Argentina partially amends its Antitrust Law

On September 17, 2014, the Congress of Argentina passed law No. 26,993, that entered into force on September 29, 2014, which among other matters, partially amending the antitrust law No. 25,156 enacted in 1999 (the “Antitrust Law”). The amendment of the Antitrust Law involves both institutional and procedural modifications, none of which can be considered as a movement towards the alignment of antitrust enforcement in Argentina with the international best practices.

The following are the main changes introduced to the Antitrust Law:

(i) Elimination of the creation of the independent Antitrust Tribunal: the Antitrust Law of 1999 provided for the creation of an independent and self-sufficient Antitrust Tribunal that would replace the Antitrust Commission (CNDC) and the Secretariat of Trade as the enforcement authority. Despite the legal obligation set forth in the Antitrust Law, the Executive Branch never set up the Antitrust Tribunal. On several occasions, the Supreme Court of Justice communicated the Executive Branch that the failure to comply with the law and to establish the Antitrust Tribunal, which lasted over 15 years, amounted to a “legal scandal”.

By means of the amendment the creation of an independent Antitrust Tribunal has been eliminated and the enforcement authority of the Antitrust Law shall be “determined by the Executive Branch”. Most likely, the Executive Branch will appoint the Secretariat of Trade as the enforcement authority of the Antitrust Law since it has been the enforcement authority throughout the time the Antitrust Tribunal was to be created. The amendment to the Antitrust Law expressly states that the CNDC has solely an assistance role to the enforcement authority.

Among the many setbacks of the amendments introduced to the Antitrust Law, such as having an antitrust enforcement authority that is exclusively appointed by the Executive Brach and thus lacks of the necessary independence, at least it is now clear that the CNDC has only an advisory role and has absolutely no adjudicating powers, which brings an end to the much debated topic of the scope of the CNDC’s powers.

(ii) Injunctions: Pursuant to the amendment to the Antitrust Law, now the CNDC will no longer be able to issue injunctions as it did until now. From now on, only the newly appointed antitrust enforcement authority will be able to issue injunctions. Until recently the CNDC issued several injunctions based on the powers granted to the Antitrust Tribunal. However, the new wording eliminates such possible interpretation, which anyway had been constantly challenged by the courts in recent years.

(iii) New powers: The amended Antitrust Law vests the enforcement authority with the power to “control stocks, check origins and costs of raw materials and other goods”. This new power seeks to validate the de facto situation that has been taking place in recent years, in which the government had been attempting to investigate the costs structure of different industries through the use of the Antitrust Law.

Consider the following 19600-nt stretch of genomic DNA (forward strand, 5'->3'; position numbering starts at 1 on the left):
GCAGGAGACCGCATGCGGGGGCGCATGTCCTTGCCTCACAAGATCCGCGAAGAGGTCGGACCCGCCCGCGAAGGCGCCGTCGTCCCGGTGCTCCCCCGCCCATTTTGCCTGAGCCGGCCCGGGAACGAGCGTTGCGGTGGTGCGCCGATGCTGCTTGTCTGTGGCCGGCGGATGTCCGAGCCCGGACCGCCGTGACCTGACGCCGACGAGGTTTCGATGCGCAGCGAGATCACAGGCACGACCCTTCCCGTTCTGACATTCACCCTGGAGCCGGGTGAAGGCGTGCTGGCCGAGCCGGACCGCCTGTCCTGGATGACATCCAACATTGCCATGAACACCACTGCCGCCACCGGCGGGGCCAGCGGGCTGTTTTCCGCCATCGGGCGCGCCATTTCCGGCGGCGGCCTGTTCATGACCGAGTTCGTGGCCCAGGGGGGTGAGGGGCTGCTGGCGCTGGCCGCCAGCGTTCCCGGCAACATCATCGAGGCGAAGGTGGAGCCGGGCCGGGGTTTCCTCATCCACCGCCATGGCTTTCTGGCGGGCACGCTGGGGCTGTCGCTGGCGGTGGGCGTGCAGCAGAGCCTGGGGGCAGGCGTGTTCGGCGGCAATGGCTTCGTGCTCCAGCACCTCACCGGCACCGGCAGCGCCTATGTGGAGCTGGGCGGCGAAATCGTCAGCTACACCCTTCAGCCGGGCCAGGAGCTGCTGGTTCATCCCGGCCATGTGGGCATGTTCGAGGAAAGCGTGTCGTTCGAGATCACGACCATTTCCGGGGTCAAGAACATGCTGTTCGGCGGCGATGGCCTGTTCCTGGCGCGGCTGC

(iv) Appeals: Prior to the amendment of the Antitrust Law, appeals lodged by the parties suspended the payment of fines. However, such suspensory effect has been repealed as a consequence of the amendments introduced to the Antitrust Law. This means that as from now, fines imposed by the enforcement authority follow the so-called solve et repete principle, which means that in order to appeal a fine, the amount of the fine must be first paid for the appeal to be considered by the Courts. The constitutionality of this specific provision will most likely be challenged by companies that receive fines in the future.

In addition, the amendment of the Antitrust Law reduces from 15 to 10 business days the term to lodge appeals (relating to any matter decided by the enforcement authority) with the Court of Appeals.

(v) Court of Appeals: Ever since the Antitrust Law was enacted in 1999, there has been contradictory case law regarding what Court of Appeals was competent to review antitrust decisions. On one hand there is case law determining the Court of Appeals on Civil and Commercial matters as competent and, on the other hand, there are cases which declare the competence of the Court of Appeals on Criminal Economic matters. Pursuant to the amendment of the Antitrust Law, the Consumer Relations Court of Appeals shall be competent to review antitrust matters, which is a new Court of Appeals to be created as a consequence of the enactment of Law No. 26,993 to handle cases related to the Antitrust Law and Consumer Protection Law.

The Argentine government is currently working on a draft to regulate the amendments and the regulatory decree is expected to be published before the end of the year.

For further information on this topic please contact Julián Peña